The magic of fermented foods is in the probiotics that are created by the fermentation process. According to recent science, these have several health benefits, including:
Modern medicine has recently discovered just how important gut health is to overall health. It has even been linked to mental health and brain function!
Unfortunately, because we usually eat so much processed, refined food, we don’t get the same beneficial bacteria from our diet as we used to. Of course, we also don’t get as much dangerous bacteria with our food, so it’s a modern-day tradeoff!
However, adding natural, food based probiotics to our diet has been shown to help keep everything in balance, and good balance usually means better health. It’s also a lot tastier than taking a probiotic supplement!
At Brew Dr., We’ve been a little obsessed with kombucha for a while. Ever since we learned about this beverage, how it’s made and how the process creates probiotics, we’ve been fascinated. Over the years, that fascination turned into experimentation, and then experimentation turned into production.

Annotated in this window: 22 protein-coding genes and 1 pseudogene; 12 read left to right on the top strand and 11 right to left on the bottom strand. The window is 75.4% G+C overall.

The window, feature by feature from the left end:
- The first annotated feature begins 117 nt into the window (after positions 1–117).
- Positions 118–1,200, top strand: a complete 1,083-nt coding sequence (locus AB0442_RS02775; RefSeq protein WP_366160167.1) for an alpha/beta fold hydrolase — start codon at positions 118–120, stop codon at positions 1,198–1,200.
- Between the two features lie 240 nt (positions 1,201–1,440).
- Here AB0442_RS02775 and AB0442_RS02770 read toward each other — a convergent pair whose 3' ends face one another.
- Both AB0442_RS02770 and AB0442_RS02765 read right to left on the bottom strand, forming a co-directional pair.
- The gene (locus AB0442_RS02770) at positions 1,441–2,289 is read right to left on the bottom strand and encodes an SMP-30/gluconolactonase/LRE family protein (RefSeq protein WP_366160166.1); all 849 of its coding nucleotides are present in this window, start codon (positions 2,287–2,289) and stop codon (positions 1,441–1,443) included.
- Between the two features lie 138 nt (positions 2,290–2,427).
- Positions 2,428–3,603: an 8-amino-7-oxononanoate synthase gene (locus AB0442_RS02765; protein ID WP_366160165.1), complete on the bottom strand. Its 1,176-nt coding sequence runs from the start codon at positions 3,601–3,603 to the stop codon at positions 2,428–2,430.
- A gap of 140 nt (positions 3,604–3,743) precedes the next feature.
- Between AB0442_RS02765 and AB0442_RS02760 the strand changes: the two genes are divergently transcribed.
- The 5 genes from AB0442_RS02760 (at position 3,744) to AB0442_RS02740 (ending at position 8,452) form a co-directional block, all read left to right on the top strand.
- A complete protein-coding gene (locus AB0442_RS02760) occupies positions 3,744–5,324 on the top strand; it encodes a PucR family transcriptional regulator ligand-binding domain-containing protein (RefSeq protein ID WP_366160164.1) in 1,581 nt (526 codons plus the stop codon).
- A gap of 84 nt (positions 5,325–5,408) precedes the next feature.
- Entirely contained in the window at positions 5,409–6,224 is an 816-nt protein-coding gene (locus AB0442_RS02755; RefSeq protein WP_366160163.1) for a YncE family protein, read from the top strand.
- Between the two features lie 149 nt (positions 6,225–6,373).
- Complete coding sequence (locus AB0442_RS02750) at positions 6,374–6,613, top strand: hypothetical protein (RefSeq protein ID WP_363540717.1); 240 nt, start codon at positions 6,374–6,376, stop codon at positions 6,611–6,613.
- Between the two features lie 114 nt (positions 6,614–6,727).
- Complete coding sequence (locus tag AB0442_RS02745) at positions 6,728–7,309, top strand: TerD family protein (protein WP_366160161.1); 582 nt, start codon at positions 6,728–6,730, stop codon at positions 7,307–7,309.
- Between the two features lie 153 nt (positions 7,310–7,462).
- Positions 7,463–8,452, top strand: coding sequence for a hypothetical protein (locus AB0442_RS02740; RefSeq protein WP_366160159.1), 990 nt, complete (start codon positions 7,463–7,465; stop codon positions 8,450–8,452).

Our goal is to produce a range of natural, raw kombucha products that tastes great, is safe to drink, and still has all the natural probiotics generated by the fermentation process. We’ve done that by building a top of the line facility, where our fermentation managers can monitor every batch at every stage of the process.
By doing this, we can ensure that every batch is delicious, and that we offer our customers a consistently excellent product. At Brew Dr., we’re always working on tasty new flavors that combine our kombucha with various natural ingredients too for healthy, delicious new tastes. Find a location near you and start enjoying your favorite flavors today.So if you want to know more about how kombucha is made, how you can use it and where you can find our Brew Dr. beverages, feel free to contact us. We’re always happy to talk kombucha with our existing customers and anyone who wants to know more.